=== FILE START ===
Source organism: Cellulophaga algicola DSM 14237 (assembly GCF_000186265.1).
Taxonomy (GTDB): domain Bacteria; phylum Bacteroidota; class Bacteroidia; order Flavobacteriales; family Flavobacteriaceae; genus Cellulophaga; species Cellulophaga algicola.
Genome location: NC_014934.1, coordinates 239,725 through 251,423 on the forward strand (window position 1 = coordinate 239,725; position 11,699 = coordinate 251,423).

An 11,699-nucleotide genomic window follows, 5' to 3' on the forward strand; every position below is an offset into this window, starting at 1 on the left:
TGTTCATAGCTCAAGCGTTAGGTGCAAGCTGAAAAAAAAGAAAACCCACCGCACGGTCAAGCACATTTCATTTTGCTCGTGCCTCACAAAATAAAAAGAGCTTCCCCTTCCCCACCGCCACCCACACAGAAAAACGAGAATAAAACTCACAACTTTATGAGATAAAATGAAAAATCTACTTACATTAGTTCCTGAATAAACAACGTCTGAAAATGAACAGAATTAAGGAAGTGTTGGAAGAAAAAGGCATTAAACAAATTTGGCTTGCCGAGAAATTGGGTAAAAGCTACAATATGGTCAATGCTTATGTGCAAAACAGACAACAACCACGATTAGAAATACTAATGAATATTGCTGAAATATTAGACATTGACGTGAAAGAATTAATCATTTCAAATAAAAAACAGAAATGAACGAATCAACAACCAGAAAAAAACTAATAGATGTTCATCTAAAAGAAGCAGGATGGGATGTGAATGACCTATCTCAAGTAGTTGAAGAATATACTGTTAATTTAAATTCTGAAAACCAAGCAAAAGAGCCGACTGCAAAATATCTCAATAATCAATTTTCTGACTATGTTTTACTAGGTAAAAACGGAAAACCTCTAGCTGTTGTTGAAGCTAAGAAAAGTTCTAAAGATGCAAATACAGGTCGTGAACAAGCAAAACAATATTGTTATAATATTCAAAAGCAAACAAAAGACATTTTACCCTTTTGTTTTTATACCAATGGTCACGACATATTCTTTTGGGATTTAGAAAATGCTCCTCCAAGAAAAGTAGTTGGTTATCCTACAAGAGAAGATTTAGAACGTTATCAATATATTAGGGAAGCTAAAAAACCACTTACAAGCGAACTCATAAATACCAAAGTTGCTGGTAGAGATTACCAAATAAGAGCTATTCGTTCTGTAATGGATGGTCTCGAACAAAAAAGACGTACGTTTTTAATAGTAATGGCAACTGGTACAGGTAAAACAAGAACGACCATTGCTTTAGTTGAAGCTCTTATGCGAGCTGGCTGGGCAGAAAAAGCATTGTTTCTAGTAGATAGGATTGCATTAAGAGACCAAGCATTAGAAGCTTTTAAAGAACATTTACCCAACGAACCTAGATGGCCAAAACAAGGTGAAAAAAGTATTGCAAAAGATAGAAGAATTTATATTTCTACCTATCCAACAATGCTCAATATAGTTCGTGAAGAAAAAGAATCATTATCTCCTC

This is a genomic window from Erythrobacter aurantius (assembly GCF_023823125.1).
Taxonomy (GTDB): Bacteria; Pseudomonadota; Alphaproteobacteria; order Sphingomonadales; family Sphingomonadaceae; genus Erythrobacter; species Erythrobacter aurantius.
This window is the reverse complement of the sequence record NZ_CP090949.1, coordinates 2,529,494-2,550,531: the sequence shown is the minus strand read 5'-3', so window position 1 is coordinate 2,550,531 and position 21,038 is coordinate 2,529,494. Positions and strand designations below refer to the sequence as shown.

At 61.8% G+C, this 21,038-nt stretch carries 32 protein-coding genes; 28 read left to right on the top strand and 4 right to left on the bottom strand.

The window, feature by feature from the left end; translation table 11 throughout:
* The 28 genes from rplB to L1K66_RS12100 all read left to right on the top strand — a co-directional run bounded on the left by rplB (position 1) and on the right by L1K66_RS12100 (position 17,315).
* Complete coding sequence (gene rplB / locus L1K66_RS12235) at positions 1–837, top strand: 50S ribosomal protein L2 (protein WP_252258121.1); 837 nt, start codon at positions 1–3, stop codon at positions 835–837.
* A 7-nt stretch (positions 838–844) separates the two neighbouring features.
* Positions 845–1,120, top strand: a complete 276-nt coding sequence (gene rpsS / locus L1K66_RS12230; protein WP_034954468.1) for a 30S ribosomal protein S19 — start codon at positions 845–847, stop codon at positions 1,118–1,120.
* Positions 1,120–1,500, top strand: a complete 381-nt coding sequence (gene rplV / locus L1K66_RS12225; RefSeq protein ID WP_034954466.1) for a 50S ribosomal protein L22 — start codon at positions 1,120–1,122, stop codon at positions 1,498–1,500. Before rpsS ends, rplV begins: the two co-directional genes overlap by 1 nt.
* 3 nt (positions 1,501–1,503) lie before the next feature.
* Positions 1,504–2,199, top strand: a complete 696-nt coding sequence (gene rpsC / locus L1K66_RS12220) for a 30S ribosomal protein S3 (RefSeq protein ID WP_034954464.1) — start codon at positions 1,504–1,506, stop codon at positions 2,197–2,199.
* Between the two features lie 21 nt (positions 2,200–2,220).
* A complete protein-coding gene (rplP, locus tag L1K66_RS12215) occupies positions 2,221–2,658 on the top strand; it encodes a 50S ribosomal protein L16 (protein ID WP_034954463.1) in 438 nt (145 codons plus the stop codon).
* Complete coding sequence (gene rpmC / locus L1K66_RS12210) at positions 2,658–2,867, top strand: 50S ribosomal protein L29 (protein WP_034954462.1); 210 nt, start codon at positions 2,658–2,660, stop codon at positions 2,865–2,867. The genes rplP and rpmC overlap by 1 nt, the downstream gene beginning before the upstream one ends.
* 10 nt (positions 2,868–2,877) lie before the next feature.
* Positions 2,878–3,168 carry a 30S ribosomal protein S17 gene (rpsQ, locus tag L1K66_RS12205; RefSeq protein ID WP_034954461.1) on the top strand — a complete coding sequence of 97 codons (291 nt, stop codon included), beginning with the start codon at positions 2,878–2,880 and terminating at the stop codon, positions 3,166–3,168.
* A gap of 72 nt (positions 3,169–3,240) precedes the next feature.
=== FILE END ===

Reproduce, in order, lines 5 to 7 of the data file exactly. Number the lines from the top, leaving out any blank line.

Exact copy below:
TGTTCATAGCTCAAGCGTTAGGTGCAAGCTGAAAAAAAAGAAAACCCACCGCACGGTCAAGCACATTTCATTTTGCTCGTGCCTCACAAAATAAAAAGAGCTTCCCCTTCCCCACCGCCACCCACACAGAAAAACGAGAATAAAACTCACAACTTTATGAGATAAAATGAAAAATCTACTTACATTAGTTCCTGAATAAACAACGTCTGAAAATGAACAGAATTAAGGAAGTGTTGGAAGAAAAAGGCATTAAACAAATTTGGCTTGCCGAGAAATTGGGTAAAAGCTACAATATGGTCAATGCTTATGTGCAAAACAGACAACAACCACGATTAGAAATACTAATGAATATTGCTGAAATATTAGACATTGACGTGAAAGAATTAATCATTTCAAATAAAAAACAGAAATGAACGAATCAACAACCAGAAAAAAACTAATAGATGTTCATCTAAAAGAAGCAGGATGGGATGTGAATGACCTATCTCAAGTAGTTGAAGAATATACTGTTAATTTAAATTCTGAAAACCAAGCAAAAGAGCCGACTGCAAAATATCTCAATAATCAATTTTCTGACTATGTTTTACTAGGTAAAAACGGAAAACCTCTAGCTGTTGTTGAAGCTAAGAAAAGTTCTAAAGATGCAAATACAGGTCGTGAACAAGCAAAACAATATTGTTATAATATTCAAAAGCAAACAAAAGACATTTTACCCTTTTGTTTTTATACCAATGGTCACGACATATTCTTTTGGGATTTAGAAAATGCTCCTCCAAGAAAAGTAGTTGGTTATCCTACAAGAGAAGATTTAGAACGTTATCAATATATTAGGGAAGCTAAAAAACCACTTACAAGCGAACTCATAAATACCAAAGTTGCTGGTAGAGATTACCAAATAAGAGCTATTCGTTCTGTAATGGATGGTCTCGAACAAAAAAGACGTACGTTTTTAATAGTAATGGCAACTGGTACAGGTAAAACAAGAACGACCATTGCTTTAGTTGAAGCTCTTATGCGAGCTGGCTGGGCAGAAAAAGCATTGTTTCTAGTAGATAGGATTGCATTAAGAGACCAAGCATTAGAAGCTTTTAAAGAACATTTACCCAACGAACCTAGATGGCCAAAACAAGGTGAAAAAAGTATTGCAAAAGATAGAAGAATTTATATTTCTACCTATCCAACAATGCTCAATATAGTTCGTGAAGAAAAAGAATCATTATCTCCTC

This is a genomic window from Erythrobacter aurantius (assembly GCF_023823125.1).
Taxonomy (GTDB): Bacteria; Pseudomonadota; Alphaproteobacteria; order Sphingomonadales; family Sphingomonadaceae; genus Erythrobacter; species Erythrobacter aurantius.